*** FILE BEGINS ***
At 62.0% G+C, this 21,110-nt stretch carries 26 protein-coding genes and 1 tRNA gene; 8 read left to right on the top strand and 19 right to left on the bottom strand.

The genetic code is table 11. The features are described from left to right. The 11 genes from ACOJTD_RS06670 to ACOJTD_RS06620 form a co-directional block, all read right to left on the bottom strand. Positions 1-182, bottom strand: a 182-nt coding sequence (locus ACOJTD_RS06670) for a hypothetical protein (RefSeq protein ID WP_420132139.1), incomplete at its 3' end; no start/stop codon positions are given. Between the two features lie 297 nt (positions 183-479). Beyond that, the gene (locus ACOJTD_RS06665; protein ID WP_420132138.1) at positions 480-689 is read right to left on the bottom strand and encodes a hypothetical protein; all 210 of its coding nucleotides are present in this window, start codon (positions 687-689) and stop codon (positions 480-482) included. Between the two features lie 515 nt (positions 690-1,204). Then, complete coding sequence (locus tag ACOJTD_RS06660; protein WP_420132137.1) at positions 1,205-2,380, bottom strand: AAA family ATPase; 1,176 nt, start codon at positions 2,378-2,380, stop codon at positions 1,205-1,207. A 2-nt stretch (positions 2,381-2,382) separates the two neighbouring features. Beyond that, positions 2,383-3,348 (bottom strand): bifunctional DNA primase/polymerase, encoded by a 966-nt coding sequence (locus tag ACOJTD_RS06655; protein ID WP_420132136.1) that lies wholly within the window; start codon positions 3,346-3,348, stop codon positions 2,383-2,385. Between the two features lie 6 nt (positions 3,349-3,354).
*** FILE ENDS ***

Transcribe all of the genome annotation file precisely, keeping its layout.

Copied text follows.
At 62.0% G+C, this 21,110-nt stretch carries 26 protein-coding genes and 1 tRNA gene; 8 read left to right on the top strand and 19 right to left on the bottom strand.

The genetic code is table 11. The features are described from left to right. The 11 genes from ACOJTD_RS06670 to ACOJTD_RS06620 form a co-directional block, all read right to left on the bottom strand. Positions 1-182, bottom strand: a 182-nt coding sequence (locus ACOJTD_RS06670) for a hypothetical protein (RefSeq protein ID WP_420132139.1), incomplete at its 3' end; no start/stop codon positions are given. Between the two features lie 297 nt (positions 183-479). Beyond that, the gene (locus ACOJTD_RS06665; protein ID WP_420132138.1) at positions 480-689 is read right to left on the bottom strand and encodes a hypothetical protein; all 210 of its coding nucleotides are present in this window, start codon (positions 687-689) and stop codon (positions 480-482) included. Between the two features lie 515 nt (positions 690-1,204). Then, complete coding sequence (locus tag ACOJTD_RS06660; protein WP_420132137.1) at positions 1,205-2,380, bottom strand: AAA family ATPase; 1,176 nt, start codon at positions 2,378-2,380, stop codon at positions 1,205-1,207. A 2-nt stretch (positions 2,381-2,382) separates the two neighbouring features. Beyond that, positions 2,383-3,348 (bottom strand): bifunctional DNA primase/polymerase, encoded by a 966-nt coding sequence (locus tag ACOJTD_RS06655; protein ID WP_420132136.1) that lies wholly within the window; start codon positions 3,346-3,348, stop codon positions 2,383-2,385. Between the two features lie 6 nt (positions 3,349-3,354).